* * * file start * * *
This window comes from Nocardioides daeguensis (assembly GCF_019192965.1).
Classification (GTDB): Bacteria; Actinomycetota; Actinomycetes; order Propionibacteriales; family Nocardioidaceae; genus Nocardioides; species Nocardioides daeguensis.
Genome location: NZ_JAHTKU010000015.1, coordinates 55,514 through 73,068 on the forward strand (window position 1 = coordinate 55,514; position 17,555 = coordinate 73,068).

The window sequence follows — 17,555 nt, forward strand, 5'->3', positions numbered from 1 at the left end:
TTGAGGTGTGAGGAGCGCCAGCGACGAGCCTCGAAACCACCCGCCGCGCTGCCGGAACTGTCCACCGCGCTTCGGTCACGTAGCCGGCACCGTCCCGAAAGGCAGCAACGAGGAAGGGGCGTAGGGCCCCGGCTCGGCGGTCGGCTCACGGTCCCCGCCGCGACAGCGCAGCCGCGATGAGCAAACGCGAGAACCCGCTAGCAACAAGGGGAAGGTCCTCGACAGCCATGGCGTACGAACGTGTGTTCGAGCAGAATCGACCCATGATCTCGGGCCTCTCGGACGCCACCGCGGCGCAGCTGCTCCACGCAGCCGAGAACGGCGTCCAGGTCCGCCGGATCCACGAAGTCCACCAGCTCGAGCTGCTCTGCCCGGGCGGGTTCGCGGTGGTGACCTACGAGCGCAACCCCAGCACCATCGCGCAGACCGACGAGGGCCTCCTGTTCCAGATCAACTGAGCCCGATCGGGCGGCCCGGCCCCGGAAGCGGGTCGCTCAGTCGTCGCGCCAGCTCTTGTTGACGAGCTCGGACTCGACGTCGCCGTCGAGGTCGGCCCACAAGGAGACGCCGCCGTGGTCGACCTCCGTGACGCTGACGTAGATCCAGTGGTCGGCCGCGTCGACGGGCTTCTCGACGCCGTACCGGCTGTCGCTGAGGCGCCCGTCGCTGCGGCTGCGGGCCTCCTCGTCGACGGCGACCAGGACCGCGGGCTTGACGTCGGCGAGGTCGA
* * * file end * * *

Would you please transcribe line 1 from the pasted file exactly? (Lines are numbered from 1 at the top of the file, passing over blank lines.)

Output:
This window comes from Nocardioides daeguensis (assembly GCF_019192965.1).